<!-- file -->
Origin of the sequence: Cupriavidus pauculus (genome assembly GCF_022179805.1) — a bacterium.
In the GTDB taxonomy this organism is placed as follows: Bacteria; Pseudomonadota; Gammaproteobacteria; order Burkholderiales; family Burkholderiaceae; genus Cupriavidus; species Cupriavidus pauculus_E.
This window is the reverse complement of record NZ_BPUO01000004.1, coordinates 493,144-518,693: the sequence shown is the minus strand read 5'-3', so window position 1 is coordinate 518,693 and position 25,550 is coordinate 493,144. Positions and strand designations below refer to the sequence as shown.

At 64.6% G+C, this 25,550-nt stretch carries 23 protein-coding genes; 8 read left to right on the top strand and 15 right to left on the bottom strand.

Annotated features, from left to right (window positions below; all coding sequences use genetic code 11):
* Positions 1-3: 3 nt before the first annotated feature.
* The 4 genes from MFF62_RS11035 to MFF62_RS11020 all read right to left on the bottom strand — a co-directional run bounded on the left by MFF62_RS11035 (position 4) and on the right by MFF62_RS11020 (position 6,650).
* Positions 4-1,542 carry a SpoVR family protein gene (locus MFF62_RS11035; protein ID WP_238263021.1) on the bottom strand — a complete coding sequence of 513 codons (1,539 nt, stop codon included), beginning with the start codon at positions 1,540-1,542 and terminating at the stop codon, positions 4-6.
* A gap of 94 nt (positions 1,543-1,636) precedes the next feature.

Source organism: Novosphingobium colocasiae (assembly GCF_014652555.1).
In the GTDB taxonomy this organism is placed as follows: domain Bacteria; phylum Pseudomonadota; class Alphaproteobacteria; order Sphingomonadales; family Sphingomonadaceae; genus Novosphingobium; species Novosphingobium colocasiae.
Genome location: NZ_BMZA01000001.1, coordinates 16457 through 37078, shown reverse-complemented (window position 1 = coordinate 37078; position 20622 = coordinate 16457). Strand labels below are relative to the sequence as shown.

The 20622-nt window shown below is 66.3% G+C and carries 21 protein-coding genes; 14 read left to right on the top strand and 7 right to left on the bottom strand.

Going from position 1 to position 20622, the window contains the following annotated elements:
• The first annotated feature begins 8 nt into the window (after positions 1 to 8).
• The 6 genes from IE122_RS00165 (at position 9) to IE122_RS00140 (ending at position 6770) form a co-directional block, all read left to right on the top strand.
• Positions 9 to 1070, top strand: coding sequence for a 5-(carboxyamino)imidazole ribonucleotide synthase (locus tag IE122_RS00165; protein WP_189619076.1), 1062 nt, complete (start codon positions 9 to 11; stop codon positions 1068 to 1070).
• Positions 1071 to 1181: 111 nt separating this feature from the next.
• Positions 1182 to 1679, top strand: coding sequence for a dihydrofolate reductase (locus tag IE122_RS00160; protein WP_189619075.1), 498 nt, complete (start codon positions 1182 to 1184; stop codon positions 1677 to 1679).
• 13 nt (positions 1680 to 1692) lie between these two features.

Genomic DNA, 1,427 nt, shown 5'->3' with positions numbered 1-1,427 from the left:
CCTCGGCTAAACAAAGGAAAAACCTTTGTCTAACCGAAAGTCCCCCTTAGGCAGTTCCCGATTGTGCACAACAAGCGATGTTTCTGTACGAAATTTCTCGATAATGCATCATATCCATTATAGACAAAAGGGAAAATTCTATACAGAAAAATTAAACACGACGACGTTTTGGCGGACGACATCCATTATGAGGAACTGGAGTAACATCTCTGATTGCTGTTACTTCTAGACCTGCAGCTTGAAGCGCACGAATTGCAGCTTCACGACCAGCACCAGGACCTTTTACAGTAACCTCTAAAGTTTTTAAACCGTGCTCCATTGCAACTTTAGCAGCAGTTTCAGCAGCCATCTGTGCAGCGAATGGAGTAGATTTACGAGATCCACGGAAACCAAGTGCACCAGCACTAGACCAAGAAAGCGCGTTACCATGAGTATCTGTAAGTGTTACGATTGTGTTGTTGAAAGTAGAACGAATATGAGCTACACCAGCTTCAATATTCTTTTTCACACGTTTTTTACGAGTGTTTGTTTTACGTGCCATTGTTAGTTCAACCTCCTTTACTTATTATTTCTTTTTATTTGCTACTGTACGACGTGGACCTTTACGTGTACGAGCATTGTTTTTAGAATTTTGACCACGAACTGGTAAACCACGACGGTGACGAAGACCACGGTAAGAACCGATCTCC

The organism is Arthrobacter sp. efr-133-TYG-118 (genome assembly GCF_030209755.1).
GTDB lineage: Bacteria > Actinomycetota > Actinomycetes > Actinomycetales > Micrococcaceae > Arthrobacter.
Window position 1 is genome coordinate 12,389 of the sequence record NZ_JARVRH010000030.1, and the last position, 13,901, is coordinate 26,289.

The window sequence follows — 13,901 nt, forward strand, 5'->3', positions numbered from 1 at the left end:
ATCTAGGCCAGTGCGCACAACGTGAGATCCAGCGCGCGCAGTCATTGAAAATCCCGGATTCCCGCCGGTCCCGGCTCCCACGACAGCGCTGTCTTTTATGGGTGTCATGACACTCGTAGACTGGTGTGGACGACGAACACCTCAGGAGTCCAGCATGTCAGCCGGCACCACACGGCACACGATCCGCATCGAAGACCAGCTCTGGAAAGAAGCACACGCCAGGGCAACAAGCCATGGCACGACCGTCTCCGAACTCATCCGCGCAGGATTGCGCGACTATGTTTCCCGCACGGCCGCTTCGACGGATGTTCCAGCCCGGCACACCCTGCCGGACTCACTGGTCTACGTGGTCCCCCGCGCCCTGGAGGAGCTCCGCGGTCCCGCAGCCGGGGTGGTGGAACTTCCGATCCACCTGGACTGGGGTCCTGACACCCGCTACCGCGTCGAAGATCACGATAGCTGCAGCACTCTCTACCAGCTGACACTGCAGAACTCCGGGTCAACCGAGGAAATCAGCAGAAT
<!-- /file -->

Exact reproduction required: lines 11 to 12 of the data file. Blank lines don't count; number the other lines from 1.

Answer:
In the GTDB taxonomy this organism is placed as follows: domain Bacteria; phylum Pseudomonadota; class Alphaproteobacteria; order Sphingomonadales; family Sphingomonadaceae; genus Novosphingobium; species Novosphingobium colocasiae.
Genome location: NZ_BMZA01000001.1, coordinates 16457 through 37078, shown reverse-complemented (window position 1 = coordinate 37078; position 20622 = coordinate 16457). Strand labels below are relative to the sequence as shown.